A new efficient perovskite solar cell plus low cost, high volume manufacturing spells more bad news for the natural gas industry
Researchers have created next-generation solar modules with high efficiency and good stability. Made using a type of material called perovskites, these solar modules can maintain a high performance for over 2000 hours. Their findings have brightened prospects of commercialization.
(Center for High Pressure Science & Technology Advanced Research) Here, we show a remarkable PL enhancement by 12 folds using pressure to modulate the structure of a recently developed 2D perovskite (HA)2(GA)Pb2I7 (HA = n?hexylammonium, GA = guanidinium). This structure features an extremely large cage previously unattainable, affording us a rare opportunity to understand the structure?property relationship and explore emergent phenomena in halide perovskites.
(Eindhoven University of Technology) Perovskiet solar cells are at the center of much recent solar research. The material is cheap and almost as efficient as silicon. However, perovskite cells have a love-hate-relationship with the sun. The light they need to generate electricity, also impairs the quality of the cells, limiting efficiency and stability over time. Research at the Eindhoven University of Technology and universities in China and the US now sheds new light on the causes of this degradation.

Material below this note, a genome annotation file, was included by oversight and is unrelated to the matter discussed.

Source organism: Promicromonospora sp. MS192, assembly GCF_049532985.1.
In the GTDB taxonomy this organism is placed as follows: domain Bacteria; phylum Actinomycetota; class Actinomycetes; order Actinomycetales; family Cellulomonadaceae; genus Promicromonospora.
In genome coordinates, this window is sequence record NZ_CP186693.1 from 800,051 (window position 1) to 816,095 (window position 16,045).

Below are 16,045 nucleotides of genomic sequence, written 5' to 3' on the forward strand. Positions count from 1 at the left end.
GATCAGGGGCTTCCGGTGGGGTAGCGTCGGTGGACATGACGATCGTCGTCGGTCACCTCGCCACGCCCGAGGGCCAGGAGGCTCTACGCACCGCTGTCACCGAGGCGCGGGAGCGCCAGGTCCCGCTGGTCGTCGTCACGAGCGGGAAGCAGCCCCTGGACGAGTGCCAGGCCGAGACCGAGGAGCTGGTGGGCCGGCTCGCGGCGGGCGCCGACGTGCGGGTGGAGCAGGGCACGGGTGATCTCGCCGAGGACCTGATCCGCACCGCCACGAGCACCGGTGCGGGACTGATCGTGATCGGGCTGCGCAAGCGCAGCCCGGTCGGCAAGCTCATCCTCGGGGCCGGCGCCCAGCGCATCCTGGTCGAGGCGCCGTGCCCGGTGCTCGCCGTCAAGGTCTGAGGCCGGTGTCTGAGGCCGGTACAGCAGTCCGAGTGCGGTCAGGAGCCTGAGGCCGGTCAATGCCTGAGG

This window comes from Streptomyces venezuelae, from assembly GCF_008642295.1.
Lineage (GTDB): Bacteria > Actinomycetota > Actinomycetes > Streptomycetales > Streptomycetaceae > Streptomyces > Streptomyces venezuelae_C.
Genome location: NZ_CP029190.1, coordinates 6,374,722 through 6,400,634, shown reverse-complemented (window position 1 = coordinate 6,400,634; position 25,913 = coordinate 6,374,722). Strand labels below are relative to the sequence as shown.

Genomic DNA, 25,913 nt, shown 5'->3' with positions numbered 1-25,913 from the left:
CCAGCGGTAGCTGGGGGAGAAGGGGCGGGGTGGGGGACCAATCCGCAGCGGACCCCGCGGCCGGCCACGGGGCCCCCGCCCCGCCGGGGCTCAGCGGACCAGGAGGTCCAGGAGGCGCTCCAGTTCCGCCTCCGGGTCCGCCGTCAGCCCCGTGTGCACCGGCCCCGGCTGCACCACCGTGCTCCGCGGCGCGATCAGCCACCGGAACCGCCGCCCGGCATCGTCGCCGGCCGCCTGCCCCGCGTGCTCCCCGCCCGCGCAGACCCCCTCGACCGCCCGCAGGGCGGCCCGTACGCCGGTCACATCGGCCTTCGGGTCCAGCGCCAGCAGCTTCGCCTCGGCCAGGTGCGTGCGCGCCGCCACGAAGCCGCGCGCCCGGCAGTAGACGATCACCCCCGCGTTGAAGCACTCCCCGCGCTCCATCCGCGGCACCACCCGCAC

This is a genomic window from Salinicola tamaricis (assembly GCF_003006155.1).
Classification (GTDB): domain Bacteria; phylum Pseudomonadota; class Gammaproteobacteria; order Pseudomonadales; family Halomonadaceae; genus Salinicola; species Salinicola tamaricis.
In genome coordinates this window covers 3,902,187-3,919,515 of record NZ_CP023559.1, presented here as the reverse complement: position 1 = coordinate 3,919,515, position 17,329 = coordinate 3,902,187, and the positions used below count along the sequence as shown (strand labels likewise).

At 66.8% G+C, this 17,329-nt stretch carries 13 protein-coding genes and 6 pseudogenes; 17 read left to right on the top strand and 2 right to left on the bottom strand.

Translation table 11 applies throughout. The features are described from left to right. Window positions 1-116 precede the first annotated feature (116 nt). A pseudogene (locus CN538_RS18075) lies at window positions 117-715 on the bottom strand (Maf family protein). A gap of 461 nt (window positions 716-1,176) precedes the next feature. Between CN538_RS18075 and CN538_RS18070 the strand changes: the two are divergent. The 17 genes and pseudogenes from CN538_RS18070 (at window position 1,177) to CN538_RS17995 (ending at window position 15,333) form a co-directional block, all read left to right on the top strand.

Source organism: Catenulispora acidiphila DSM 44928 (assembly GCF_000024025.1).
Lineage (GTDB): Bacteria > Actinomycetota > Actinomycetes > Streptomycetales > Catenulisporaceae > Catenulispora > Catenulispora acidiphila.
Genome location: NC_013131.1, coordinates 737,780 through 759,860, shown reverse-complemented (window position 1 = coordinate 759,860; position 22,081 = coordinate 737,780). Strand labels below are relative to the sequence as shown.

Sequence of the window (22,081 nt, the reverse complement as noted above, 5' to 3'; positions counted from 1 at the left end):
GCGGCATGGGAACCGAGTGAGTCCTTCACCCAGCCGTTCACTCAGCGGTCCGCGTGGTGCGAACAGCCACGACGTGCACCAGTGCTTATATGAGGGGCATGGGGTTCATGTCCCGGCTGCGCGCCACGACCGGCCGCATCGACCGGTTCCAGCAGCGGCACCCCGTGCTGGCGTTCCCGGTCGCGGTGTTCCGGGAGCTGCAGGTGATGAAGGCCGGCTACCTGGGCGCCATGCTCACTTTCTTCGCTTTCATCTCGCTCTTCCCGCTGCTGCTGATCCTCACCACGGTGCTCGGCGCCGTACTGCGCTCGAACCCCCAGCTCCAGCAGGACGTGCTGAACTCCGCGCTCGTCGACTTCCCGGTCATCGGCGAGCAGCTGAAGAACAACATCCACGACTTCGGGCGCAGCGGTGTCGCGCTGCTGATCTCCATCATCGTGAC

Solar energy researchers are shining their scientific spotlight on materials with a crystal structure discovered nearly two centuries ago.
(Oregon State University) Solar energy researchers are shining their scientific spotlight on materials with a crystal structure discovered nearly two centuries ago.
(Institute of Physics, Chinese Academy of Sciences) Materials scientists have synthesized a new type of perovskite–one of the most common crystal structures of materials deployed for a range of uses, from superconductors to photovoltaics–that goes against conventional thinking about how such structures behave at extreme pressures such as those that exist deep in the Earth.
Although perovskites are a promising alternative to the silicon used to make most of today’s solar cells, new manufacturing processes are needed to make them practical for commercial production. To help fill this gap, researchers have developed a new precision spray-coating method that enables more complex perovskite solar cell designs and could be scaled up for mass production.